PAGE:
Radioactive Somatostatin Analog Under Review by FDA (Again) to Treat Neuroendocrine Tumors

James Radke

The U.S. Food and Drug Administration (FDA) has accepted the resubmission of the New Drug Application (NDA) for lutetium (177Lu) oxodotreotide (Lutathera), a radiolabeled somatostatin analog to treat adults with unresectable or metastatic, progressive, well differentiated, somatostatin receptor positive neuroendocrine tumors (NETs).

The FDA provided a new Prescription Drug User Fee Act (PDUFA) date of January 26, 2018.

NETs are a rare type of cancer that originate in neuroendocrine cells throughout the body, and are most often found in the gastrointestinal tract, lungs or pancreas. NETs often have somatostatin receptors on them and last year, the FDA approved a radioactive probe to assist in the location of NETs in the body. In contrast, Lutathera would be used treat those somatostatin containing tumors.

The NDA resubmission follows a Complete Response Letter from the FDA in December 2016 citing issues with the format, traceability, uniformity, and completeness relating to the clinical datasets presented.The Complete Response Letter also requested subgroup analyses for gender, age and race, as well as a safety update from both clinical and non-clinical studies.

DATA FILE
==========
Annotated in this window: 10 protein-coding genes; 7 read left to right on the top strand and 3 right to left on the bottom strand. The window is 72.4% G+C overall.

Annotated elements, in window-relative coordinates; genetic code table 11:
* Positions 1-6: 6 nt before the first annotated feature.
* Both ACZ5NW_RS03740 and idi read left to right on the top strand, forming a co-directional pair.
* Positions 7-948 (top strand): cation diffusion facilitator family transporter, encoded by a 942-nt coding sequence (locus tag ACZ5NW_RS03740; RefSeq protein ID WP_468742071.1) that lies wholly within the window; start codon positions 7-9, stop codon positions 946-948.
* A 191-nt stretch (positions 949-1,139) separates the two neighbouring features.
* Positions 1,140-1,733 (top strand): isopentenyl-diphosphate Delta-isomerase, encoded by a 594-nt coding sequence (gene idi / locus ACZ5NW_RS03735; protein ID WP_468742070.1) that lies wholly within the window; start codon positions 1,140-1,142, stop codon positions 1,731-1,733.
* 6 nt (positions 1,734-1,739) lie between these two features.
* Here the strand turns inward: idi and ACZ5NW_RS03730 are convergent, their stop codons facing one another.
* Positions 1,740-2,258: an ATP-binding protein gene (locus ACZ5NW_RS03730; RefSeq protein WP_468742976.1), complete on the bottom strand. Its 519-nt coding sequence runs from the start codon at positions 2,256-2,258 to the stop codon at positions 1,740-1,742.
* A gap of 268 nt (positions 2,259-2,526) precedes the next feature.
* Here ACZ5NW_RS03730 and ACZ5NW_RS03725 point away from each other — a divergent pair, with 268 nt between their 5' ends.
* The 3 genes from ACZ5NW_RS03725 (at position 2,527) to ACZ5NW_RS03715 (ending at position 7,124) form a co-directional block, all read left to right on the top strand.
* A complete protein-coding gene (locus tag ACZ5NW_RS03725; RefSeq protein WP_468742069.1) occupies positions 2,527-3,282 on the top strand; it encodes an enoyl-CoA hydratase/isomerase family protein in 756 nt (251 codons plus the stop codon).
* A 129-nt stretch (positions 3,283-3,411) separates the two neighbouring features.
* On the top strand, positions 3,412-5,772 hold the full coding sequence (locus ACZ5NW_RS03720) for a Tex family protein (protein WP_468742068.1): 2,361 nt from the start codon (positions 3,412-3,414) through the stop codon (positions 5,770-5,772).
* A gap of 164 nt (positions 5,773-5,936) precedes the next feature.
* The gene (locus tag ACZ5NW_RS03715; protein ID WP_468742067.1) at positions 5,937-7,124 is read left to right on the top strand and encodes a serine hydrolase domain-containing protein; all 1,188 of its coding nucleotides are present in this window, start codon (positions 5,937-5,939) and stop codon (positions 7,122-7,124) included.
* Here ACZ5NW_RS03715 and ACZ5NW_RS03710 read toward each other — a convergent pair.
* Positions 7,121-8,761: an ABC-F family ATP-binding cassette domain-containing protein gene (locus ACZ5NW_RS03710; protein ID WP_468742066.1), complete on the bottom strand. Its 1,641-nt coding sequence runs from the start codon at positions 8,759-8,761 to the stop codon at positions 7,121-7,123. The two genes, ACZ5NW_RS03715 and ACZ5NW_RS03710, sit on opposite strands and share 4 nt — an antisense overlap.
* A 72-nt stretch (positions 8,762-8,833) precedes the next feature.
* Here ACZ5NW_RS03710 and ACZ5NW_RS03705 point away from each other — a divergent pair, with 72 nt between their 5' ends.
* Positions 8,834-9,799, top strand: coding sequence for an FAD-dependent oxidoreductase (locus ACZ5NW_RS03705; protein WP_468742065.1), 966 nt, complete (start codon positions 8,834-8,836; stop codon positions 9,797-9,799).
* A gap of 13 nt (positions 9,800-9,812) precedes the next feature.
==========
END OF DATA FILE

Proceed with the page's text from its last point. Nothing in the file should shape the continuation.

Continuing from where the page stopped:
Lutathera, the 177-Lu labeled somatostatin analog, is a new form of targeted therapy in which the radiolabeled drug binds to somatostatin receptors present in GEN-NETs.

At the 2015 North American Neuroendocrine Tumor Society (NANETS) Annual Symposium in Austin, Texas, we talked with Jonathan R. Strosberg, MD, medical oncologist, Department of Gastrointestinal Oncology at the Moffitt Cancer Center about the phase 3 NETTER-1 trial for midgut NETs that is part of the NLA submission.

Lutathera is being developed by Advanced Accelerator Applications (AAA), a France based radiopharmaceutical company.

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